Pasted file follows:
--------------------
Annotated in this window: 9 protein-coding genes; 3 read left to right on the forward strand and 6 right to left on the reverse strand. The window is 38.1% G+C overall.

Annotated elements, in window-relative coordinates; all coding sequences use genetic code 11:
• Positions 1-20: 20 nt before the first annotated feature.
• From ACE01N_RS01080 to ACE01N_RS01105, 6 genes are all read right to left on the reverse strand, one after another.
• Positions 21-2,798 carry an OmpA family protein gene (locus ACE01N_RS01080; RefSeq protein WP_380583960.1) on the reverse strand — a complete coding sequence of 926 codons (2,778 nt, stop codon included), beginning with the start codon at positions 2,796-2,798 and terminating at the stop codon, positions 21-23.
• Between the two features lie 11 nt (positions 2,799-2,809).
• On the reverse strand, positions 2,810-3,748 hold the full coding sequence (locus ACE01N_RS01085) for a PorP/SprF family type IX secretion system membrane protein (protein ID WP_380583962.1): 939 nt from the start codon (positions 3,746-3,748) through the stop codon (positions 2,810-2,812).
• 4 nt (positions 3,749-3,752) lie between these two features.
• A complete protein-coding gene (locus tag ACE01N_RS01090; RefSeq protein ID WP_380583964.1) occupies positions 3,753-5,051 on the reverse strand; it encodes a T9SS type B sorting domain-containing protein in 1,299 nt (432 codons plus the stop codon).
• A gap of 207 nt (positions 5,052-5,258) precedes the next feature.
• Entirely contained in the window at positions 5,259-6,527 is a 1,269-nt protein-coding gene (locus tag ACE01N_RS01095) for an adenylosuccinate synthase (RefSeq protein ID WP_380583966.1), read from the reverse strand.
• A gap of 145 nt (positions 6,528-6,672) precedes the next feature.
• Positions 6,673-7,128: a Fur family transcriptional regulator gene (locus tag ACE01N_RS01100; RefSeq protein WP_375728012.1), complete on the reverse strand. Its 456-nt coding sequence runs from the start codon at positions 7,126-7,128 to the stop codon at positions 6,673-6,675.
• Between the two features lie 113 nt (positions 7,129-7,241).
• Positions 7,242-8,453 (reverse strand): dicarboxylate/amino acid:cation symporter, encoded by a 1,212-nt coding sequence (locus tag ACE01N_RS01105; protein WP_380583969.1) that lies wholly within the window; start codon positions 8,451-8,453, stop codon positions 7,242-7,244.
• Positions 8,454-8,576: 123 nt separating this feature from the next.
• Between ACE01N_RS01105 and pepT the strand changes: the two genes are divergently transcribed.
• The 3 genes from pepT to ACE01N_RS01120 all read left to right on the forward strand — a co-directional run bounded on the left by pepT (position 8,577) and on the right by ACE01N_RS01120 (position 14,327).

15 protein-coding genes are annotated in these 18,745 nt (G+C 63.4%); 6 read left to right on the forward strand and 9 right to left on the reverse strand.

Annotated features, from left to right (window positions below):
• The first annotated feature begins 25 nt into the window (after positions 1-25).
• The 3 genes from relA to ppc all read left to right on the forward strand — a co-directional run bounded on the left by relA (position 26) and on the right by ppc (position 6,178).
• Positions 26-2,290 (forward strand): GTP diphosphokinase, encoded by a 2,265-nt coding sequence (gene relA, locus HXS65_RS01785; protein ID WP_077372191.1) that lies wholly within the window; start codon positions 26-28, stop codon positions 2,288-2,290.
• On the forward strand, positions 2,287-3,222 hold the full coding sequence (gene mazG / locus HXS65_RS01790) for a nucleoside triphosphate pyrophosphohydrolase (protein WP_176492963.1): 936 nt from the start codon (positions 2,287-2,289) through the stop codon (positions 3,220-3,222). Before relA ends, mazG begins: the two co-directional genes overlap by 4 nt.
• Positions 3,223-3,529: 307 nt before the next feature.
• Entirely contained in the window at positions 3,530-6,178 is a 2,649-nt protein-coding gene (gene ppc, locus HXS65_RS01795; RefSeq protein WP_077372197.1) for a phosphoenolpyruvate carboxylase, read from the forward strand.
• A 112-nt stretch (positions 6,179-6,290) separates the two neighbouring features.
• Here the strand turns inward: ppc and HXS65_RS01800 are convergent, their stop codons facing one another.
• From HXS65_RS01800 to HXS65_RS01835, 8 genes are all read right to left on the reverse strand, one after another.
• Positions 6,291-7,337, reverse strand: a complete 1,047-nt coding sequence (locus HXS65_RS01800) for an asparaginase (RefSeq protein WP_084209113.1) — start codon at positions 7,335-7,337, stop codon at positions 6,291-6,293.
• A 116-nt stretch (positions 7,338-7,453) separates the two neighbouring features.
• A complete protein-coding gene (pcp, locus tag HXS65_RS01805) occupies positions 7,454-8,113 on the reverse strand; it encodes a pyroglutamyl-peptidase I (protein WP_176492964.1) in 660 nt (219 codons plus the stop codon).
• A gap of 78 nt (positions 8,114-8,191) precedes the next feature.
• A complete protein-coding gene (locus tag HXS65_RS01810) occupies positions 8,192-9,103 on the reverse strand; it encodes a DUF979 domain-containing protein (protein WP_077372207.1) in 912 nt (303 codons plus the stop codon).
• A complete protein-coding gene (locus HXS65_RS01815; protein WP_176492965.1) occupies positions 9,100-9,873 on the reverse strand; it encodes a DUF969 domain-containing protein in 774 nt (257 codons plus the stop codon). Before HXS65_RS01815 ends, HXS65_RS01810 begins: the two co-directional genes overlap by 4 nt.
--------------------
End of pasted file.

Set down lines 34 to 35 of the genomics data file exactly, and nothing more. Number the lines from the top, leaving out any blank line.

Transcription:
• A complete protein-coding gene (locus tag HXS65_RS01810) occupies positions 8,192-9,103 on the reverse strand; it encodes a DUF979 domain-containing protein (protein WP_077372207.1) in 912 nt (303 codons plus the stop codon).
• A complete protein-coding gene (locus HXS65_RS01815; protein WP_176492965.1) occupies positions 9,100-9,873 on the reverse strand; it encodes a DUF969 domain-containing protein in 774 nt (257 codons plus the stop codon). Before HXS65_RS01815 ends, HXS65_RS01810 begins: the two co-directional genes overlap by 4 nt.